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Requiem (Delirium Trilogy) Paperback – May 17, 2016
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Songs of Resistance By Lauren Oliver
The conclusion to the Delirium trilogy, Requiem, focuses a lot on Lena’s role in the resistance. It got me thinking about some of my all-time favorite bring-the-fight songs. Here’s a playlist to get you pumped for your own particular resistance!
1. “Fortunate Son” by Creedence Clearwater Reviva: This song, in particular its chorus, transforms anger over the Vietnam War into a defiant battle cry. When John Fogerty wails out “It ain’t me,” you can feel the pain of a generation of people forced into fighting a war they didn’t believe in.
2. “Rise Above” by Black Flag: Weirdly, this punk song is surprisingly positive! A positive punk song! “We are born with a chance/Rise above/We’re gonna rise above.”
3. “Rebel Girl” by Bikini Kill: The best thing about this song is that the rebel girl isn’t the outcast or the weirdo, she’s the “queen of the neighborhood”! Isn’t that how it should be?
4. “For What It’s Worth” by Buffalo Springfield: More than anything, this song is a call to reflection, attention, and thought. The nature of the conflict is intentionally vague (which makes it timeless).
5. “Doin’ Time for Bein’ Young” by James Intveld: From the Cry-Baby soundtrack (a great movie about teen rebellion). I think most teenagers feel like they’re being punished for being themselves at some point or another. This song takes that feeling and puts it into a very literal context!
6. “The Revolution Will Not Be Televised” by Gil Scott-Heron: In short . . . keep your eyes open because real rebellion has to happen organically.
7. “Search and Destroy” by Iggy and the Stooges: I don’t really know what this song is about, but it is angry and it is beautiful.
8. “Redemption Song” by Bob Marley and the Wailers: “Emancipate yourself from mental slavery/None but ourselves can free our minds.” Nuff said!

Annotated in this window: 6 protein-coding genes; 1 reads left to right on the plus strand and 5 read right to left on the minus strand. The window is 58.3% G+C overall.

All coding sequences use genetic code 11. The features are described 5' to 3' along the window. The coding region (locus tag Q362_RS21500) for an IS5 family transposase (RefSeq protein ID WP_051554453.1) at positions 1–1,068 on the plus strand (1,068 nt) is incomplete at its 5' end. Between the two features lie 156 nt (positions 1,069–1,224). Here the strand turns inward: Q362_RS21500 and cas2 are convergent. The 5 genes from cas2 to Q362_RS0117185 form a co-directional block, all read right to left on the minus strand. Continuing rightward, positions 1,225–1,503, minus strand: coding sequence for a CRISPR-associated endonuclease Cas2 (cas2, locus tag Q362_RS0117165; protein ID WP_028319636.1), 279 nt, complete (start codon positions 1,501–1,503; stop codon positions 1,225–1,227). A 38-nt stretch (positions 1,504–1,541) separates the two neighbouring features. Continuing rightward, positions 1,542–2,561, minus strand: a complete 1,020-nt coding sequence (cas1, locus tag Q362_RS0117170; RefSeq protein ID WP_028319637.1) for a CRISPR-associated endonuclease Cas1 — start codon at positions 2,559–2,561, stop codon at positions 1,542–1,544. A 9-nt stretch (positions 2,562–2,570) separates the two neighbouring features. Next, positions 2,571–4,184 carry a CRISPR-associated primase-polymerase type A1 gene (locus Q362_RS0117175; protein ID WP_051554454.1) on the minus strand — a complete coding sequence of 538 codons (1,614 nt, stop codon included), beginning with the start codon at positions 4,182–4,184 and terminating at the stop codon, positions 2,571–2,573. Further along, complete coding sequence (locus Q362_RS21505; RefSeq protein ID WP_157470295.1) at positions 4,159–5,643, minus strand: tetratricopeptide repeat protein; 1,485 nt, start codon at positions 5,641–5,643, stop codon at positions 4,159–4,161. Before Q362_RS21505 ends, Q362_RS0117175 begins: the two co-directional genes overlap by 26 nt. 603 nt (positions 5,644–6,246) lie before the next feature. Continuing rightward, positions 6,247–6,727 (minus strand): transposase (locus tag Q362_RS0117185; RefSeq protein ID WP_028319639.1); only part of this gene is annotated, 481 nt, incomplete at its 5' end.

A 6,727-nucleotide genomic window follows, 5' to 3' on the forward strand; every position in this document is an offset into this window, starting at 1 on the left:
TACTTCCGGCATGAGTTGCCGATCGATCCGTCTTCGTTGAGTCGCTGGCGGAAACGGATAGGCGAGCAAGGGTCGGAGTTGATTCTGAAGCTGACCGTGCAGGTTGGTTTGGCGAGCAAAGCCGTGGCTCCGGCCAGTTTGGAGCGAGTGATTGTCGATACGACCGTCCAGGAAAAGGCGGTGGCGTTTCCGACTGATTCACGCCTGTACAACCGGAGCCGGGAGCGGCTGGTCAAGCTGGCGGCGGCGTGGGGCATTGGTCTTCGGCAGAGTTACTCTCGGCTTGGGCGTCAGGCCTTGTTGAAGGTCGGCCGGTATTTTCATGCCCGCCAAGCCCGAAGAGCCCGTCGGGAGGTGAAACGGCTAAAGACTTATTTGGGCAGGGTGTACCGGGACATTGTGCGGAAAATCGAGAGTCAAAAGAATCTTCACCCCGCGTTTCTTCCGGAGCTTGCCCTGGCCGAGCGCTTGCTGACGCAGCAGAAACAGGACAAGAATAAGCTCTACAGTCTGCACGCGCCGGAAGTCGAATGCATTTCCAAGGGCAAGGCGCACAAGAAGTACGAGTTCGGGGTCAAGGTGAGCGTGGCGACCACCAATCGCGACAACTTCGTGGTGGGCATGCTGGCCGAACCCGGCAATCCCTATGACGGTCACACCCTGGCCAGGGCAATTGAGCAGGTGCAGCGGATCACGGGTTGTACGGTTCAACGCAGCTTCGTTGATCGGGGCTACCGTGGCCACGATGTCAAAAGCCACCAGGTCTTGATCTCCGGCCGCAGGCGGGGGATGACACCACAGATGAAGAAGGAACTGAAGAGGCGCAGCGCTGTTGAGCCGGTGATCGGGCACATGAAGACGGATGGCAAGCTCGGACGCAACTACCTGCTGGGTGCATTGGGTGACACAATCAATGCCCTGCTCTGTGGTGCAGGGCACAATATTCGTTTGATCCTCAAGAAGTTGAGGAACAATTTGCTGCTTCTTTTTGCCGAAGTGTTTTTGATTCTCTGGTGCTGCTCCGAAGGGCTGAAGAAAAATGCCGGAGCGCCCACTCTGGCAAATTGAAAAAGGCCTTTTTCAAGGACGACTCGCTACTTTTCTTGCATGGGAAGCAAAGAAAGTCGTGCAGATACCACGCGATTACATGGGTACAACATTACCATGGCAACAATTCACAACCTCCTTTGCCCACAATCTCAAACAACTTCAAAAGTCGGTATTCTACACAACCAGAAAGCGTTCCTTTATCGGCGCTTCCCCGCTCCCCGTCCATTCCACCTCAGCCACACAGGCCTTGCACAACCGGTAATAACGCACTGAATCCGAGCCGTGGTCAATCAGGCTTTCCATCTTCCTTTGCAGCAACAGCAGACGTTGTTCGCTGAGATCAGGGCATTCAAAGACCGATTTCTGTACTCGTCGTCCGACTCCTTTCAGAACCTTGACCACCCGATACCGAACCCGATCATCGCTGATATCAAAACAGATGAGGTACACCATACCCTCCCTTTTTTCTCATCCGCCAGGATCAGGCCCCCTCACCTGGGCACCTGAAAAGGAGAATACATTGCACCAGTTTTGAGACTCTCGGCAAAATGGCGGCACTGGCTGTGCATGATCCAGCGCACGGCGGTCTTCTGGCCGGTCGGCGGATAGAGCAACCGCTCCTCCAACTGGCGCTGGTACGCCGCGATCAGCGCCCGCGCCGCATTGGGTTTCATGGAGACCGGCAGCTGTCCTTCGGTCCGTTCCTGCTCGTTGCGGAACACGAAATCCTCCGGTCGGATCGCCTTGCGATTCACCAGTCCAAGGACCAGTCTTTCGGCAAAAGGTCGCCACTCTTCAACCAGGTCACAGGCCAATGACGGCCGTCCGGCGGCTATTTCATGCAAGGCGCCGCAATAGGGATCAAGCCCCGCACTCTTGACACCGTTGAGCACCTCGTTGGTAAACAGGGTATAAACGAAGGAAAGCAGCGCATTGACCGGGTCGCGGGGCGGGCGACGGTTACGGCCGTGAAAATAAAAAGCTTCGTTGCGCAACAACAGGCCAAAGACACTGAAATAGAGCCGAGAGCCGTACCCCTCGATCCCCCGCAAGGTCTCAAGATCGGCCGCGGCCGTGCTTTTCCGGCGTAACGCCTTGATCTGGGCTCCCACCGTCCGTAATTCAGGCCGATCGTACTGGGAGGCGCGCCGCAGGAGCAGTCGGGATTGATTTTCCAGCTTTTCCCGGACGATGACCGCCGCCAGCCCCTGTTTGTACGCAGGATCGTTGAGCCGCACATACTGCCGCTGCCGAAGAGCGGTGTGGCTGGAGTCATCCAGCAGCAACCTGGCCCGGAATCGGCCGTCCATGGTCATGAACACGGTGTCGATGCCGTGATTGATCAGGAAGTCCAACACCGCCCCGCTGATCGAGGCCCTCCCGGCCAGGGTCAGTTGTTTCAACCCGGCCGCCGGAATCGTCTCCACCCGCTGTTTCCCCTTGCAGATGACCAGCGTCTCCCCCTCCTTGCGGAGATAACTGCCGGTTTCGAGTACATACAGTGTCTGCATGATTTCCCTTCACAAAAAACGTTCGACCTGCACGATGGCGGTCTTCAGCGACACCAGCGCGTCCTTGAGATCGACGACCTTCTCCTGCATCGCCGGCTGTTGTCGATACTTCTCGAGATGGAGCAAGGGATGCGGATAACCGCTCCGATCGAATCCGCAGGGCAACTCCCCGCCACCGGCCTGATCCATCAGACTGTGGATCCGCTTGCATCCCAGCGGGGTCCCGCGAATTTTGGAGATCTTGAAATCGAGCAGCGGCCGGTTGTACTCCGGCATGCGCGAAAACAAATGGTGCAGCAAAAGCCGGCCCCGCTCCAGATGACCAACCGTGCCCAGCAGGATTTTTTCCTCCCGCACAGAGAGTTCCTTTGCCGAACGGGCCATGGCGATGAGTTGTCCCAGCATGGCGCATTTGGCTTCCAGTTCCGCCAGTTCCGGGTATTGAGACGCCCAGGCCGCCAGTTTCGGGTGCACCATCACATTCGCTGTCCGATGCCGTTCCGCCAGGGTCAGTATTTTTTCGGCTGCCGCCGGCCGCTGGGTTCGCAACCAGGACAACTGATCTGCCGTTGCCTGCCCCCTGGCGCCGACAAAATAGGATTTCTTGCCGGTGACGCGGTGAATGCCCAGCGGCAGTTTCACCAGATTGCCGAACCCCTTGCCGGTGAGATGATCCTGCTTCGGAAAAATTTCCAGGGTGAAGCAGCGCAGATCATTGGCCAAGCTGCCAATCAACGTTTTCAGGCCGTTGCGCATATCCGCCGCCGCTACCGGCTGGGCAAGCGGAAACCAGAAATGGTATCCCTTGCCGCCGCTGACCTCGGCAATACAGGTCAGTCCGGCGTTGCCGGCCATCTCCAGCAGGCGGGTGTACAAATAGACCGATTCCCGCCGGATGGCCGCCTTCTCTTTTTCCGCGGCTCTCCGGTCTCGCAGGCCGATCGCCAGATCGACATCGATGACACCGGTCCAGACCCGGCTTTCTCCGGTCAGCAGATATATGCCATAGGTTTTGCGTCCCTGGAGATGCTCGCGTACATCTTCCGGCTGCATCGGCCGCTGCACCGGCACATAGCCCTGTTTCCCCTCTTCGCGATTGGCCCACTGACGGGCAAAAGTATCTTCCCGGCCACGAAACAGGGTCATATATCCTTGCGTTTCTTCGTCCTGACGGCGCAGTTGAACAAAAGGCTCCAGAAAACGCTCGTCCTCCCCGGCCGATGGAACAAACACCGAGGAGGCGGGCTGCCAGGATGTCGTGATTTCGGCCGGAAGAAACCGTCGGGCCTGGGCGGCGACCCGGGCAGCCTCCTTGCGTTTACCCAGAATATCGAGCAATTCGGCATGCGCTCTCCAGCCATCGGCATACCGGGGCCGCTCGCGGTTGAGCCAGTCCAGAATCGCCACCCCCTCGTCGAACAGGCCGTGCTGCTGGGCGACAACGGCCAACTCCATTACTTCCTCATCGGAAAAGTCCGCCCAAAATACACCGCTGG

9. “Not Ready to Make Nice” by Dixie Chicks: I’m not going to lie—I love the Dixie Chicks! I especially like that they are unapologetic in their opinions and are always willing to take a stand.
10. “Run the World (Girls)” by Beyoncé: Queen B!! Again, nuff said.
11. “99 Luftballons” by Nena: Did you know this song is actually a short piece of dystopian fiction? Much like the Delirium trilogy, it’s a story about what can happen when a government decides that something joyful and human is a dangerous threat. In this case, floating balloons are mistaken for enemy weapons.
12. “The Promised Land” by Bruce Springsteen: The Boss says it all when he says “I feel so weak, I just want to explode.”
13. “Fight the Power” by Public Enemy: It’s all in the title. :)
14. “Elsewhere” by Sarah McLachlan: Sometimes fighting for the small things that are meaningful to you as an individual can be as important as the big social battles. Even though the singer knows that “this is heaven to no one else but me,” she is still willing to “defend it as long as I can breathe.”
15. “You Get What You Give” by the New Radicals: This might be the most optimistic and downright cheery song about trying to change the status quo. It joyfully asks people to give back to the world a little . . . and to maybe make a little mayhem along the way.
16. “Tombstone Blues” by Bob Dylan: Leave it to Dylan to write an epic of societal discontent!